GPIIb-IIIa, integrin alphaIIb-beta3, mediates platelet aggregation by serving as an inducible receptor for fibrinogen and other adhesive proteins. This function establishes an essential role for GPIIb-IIIa in hemostasis and thrombotic diseases, the leading cause of death in the U.S. Because of the central contribution of GPIIb-IIIa in physiology and pathophysiology, detailed understanding of the structure and function of this adhesion receptor is essential, and this objective is the ultimate goal of this proposal. The applicants hypothesize that an unidentified discrete amino acid sequence within GPIIb-IIIa serves as a contact site for the carboxy-terminus of the gamma chain of fibrinogen, and engagement of this site is essential for platelet aggregation. Accordingly, the gamma-chain contact site within the receptor will be localized utilizing chemical crosslinking, synthetic peptides and molecular biology approaches (Specific Aim 1). Recently, they have proposed a molecular mechanism for ligand binding to GPIIb-IIIa: recognition sequences within the ligand, contact sequences within the receptor, and divalent cations form a ternary intermediate complex; and, subsequently, cation is displaced from this complex during the ligand binding event. This model will be put to a critical test (Specific Aim 2). The cytoplasmic domain of GPIIb-IIIa forms a binding site for intercellular constituents, such as cytoskeletal elements and signaling molecules. They hypothesize that the cytoplasmic domain of each subunit exists in a specific conformation and may, in fact, interact with each other to form a unique structure. They propose to characterize the conformation and interaction of these cytoplasmic tails utilizing specifically designed and constrained synthetic peptides (Specific Aim 3). They further hypothesize that the conformation and complexation of the cytoplasmic tails of the GPIIb and GPIIIa subunits control the activation state of the receptor and mediate specific interactions with intracellular constituents. These specific functions of he cytoplasmic tails will be tested (Specific Aim 4). Overall, the proposed studies are anticipated to provide insights into the structure and function of GPIIb-IIIa, may lead to the design of more effective and safer agents to control and prevent thrombosis, and should yield broadly applicable information regarding ligand binding and activation of other members of the integrin adhesion family.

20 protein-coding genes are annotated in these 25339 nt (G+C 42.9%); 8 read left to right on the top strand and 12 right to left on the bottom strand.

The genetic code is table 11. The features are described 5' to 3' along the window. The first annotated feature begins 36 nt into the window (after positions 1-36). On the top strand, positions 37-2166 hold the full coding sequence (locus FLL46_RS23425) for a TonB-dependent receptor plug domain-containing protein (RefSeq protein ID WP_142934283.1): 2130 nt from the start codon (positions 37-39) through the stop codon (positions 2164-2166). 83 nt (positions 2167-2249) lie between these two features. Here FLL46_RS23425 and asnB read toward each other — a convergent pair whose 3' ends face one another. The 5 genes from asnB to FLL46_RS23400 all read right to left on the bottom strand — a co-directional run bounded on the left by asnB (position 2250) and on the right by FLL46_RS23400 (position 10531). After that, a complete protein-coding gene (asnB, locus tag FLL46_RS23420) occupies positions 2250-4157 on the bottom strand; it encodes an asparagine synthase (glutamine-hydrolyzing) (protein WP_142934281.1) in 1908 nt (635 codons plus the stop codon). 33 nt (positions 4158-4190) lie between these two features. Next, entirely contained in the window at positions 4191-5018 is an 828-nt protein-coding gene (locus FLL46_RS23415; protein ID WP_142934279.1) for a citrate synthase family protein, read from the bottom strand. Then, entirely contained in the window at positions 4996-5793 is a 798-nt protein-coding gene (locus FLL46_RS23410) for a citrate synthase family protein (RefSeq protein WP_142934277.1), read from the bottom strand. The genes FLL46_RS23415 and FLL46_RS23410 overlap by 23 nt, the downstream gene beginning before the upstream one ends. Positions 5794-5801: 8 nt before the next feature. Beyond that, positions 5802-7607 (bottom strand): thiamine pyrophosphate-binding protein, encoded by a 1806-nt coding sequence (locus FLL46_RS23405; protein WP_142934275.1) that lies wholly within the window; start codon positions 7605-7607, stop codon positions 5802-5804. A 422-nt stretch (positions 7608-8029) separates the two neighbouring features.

National Institute of Health (NIH)
National Heart, Lung, and Blood Institute (NHLBI)
Research Project (R01)
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Hematology Subcommittee 2 (HEM)
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Cleveland Clinic Lerner
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